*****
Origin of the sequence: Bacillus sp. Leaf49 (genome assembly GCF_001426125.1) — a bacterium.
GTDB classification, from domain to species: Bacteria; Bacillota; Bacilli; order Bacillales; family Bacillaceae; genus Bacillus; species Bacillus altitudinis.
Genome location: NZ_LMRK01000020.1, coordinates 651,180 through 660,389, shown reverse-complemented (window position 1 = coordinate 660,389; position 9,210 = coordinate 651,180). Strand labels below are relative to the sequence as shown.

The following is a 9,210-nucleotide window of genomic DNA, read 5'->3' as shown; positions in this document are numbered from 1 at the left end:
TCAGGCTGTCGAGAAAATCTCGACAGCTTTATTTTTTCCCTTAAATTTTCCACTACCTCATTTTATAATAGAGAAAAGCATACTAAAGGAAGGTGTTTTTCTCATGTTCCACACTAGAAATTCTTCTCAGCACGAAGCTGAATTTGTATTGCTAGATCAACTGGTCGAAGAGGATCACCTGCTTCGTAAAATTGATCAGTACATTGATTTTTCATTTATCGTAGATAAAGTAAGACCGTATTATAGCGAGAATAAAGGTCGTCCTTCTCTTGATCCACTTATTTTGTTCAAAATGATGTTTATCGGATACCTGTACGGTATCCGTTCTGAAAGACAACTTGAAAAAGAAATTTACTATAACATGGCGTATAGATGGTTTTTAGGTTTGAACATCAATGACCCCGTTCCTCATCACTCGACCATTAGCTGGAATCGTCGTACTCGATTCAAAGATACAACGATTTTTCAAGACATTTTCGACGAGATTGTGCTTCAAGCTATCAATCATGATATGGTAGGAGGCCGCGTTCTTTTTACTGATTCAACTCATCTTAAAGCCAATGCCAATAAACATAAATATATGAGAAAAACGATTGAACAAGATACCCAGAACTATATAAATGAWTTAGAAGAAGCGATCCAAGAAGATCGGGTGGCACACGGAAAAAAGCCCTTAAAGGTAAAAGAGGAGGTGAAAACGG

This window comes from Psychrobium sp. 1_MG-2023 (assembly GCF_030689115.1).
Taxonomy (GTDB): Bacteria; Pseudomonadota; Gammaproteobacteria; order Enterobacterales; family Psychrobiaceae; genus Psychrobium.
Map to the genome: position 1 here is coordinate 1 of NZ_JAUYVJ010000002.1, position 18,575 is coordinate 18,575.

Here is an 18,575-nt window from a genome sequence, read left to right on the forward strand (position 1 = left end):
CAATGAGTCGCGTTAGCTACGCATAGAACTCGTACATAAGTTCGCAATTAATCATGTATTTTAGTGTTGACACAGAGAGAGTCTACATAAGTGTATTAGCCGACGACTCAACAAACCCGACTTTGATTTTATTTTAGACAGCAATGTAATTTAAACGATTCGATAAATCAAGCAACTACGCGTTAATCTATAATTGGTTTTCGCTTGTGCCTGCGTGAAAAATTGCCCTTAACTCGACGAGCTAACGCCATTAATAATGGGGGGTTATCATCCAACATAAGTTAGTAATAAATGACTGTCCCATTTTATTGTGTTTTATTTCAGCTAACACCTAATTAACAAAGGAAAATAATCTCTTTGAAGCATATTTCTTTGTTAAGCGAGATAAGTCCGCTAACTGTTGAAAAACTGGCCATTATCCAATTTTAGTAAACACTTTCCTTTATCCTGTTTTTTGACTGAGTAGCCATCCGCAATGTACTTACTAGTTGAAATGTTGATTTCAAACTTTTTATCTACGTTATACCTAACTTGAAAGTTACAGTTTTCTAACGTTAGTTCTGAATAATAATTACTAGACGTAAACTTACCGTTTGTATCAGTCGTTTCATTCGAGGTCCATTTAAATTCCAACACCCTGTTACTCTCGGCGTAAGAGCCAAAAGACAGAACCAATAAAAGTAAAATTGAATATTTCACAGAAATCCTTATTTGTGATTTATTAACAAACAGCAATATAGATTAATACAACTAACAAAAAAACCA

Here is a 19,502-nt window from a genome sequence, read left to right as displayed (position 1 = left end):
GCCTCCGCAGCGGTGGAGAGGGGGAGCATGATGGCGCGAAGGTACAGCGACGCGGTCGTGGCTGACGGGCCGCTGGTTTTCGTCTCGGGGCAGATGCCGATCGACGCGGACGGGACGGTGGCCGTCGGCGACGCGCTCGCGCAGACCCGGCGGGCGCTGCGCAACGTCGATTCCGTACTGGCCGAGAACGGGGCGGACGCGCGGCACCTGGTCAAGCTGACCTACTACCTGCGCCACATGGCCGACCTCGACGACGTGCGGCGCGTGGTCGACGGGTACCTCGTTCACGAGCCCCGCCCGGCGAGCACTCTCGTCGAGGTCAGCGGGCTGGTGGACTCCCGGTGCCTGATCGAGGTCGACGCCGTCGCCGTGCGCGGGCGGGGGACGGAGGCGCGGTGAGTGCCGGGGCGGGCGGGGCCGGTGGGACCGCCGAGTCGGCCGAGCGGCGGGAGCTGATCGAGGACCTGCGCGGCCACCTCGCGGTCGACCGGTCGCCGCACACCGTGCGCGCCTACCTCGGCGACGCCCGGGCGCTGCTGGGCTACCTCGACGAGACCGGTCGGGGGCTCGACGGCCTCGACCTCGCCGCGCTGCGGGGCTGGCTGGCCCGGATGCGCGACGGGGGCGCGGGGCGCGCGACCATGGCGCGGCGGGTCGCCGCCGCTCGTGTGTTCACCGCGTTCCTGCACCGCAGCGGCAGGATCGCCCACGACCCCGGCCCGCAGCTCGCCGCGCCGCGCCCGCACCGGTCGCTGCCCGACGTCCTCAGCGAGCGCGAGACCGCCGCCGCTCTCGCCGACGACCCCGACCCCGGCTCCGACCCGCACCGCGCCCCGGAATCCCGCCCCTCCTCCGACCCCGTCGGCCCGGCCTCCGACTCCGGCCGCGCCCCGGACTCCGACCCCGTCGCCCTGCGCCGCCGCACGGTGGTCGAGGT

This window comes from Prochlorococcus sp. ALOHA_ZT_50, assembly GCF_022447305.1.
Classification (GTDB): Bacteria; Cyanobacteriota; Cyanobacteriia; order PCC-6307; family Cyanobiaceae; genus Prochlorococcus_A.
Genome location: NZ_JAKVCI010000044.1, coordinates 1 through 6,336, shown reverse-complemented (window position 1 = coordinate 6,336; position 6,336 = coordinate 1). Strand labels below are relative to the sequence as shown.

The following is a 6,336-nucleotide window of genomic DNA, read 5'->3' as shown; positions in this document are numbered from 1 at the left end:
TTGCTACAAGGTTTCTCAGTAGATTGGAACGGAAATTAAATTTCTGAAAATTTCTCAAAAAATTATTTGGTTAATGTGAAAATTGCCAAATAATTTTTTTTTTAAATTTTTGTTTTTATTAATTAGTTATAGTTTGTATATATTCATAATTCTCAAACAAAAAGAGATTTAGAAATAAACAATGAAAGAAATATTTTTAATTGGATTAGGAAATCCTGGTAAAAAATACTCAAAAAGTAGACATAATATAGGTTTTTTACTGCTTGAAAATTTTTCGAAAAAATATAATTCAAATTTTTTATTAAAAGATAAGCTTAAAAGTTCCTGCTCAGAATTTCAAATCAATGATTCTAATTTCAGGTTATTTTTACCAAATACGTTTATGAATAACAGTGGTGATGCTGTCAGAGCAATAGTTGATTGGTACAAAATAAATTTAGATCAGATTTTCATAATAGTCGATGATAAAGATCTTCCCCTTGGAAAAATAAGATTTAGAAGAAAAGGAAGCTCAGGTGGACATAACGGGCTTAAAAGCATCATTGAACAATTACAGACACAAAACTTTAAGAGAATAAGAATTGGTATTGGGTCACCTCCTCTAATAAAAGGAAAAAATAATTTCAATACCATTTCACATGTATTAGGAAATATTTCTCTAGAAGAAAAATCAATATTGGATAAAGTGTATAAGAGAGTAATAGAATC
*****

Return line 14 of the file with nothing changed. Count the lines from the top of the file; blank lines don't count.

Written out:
Classification (GTDB): Bacteria; Cyanobacteriota; Cyanobacteriia; order PCC-6307; family Cyanobiaceae; genus Prochlorococcus_A.